It's perhaps also important to remember that many pregnant women are not dozing blissfully all night.  This could be due to heartburn, back and hip pain, and a myriad of other reasons, so maybe this shouldn't be everyone's go-to contribution to conversation.  For other ideas on not-so-sound input from acquaintances, see also: questions/comments on weight gain, horrific stories of labor, horrific stories of postpartum depression, and horrific stories in general.  I'm not even particularly afraid of labor because it's a very finite thing in a controlled environment, but you can just go ahead and leave those tales out of conversation for now.  Of course I want to know the stories of my good friends, and share their experiences with them, but if it was distinctly traumatizing, maybe we could wait until after I'm done with this whole gestating thing.  For the most part, I do know that labor is not the way it's portrayed in the movies, but movies are more fun, so people glob onto that.

If you are completely stuck on what nice things you can offer to a couple whom you know, who are expecting, here are some lovely things that I have heard said and have felt very well about:

- You're glowing. (One day, when someone said this to me it was surely a a very kind lie, because on the same day, someone else told me I looked tired.)

-I know a great website for maternity clothes!

-We'd be happy to bring over some casseroles you can freeze in the first few weeks.

          -In retrospect, infants don’t need a lot of “stuff”.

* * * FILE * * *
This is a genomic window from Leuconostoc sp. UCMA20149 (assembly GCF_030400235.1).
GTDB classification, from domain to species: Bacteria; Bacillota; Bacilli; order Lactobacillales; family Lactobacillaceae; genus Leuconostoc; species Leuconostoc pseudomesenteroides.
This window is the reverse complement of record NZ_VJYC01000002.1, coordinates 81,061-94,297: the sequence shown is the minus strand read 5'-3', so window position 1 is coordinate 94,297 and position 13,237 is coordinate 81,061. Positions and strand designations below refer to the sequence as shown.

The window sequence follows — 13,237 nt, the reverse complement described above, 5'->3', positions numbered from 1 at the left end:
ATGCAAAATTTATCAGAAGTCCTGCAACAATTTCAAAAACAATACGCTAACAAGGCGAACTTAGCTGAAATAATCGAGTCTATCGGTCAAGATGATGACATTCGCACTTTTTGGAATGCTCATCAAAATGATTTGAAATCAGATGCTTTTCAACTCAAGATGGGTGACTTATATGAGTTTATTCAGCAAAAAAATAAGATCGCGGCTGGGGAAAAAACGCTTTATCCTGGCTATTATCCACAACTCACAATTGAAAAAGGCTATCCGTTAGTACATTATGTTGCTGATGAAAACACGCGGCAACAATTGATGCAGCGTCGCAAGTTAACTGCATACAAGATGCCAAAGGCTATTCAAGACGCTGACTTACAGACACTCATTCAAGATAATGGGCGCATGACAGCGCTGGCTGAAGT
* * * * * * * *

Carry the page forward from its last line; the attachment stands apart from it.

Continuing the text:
-The first three months will be hard, but you’ll be running on adrenaline and you can do it!

          -I wasn’t successful at nursing and was so disappointed in myself.  I have accepted it and moved on though, so don’t judge yourself if something doesn’t go to plan.

          -Going back to work is hard, but if it is something you are particularly scared of like I was, you should know that my baby and I are doing really well with it.  She loves her caregivers.

          -If you have any questions or just want to vent, please feel free to call.

-I’m done having children, but I’m almost envious, because what you are about to experience is just such a wonderful journey.

          -You don’t need to listen to anyone’s advice.  In fact, you can cut someone off mid-advice.

          -You’re going to be a great mom/dad.

-Actually, I really don’t know why we waited so long to have kids.

So there you have it; my definitive advice on how to give advice to an expectant pair.  Feel free to ignore it, of course.  That is ultimately, your prerogative.

*The only advice that I am aware of the husband having received is; “Get a stockpile of alcohol your wife might like for after she delivers”.  I support this advice.